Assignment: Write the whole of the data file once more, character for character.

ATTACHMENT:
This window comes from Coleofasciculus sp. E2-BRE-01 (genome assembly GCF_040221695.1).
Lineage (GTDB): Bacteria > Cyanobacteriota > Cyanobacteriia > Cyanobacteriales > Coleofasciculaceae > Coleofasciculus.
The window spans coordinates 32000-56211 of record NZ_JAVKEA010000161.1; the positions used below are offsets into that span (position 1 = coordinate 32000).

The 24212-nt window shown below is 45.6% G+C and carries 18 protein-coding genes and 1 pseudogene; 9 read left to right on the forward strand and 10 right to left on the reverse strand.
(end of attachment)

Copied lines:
This window comes from Coleofasciculus sp. E2-BRE-01 (genome assembly GCF_040221695.1).
Lineage (GTDB): Bacteria > Cyanobacteriota > Cyanobacteriia > Cyanobacteriales > Coleofasciculaceae > Coleofasciculus.
The window spans coordinates 32000-56211 of record NZ_JAVKEA010000161.1; the positions used below are offsets into that span (position 1 = coordinate 32000).

The 24212-nt window shown below is 45.6% G+C and carries 18 protein-coding genes and 1 pseudogene; 9 read left to right on the forward strand and 10 right to left on the reverse strand.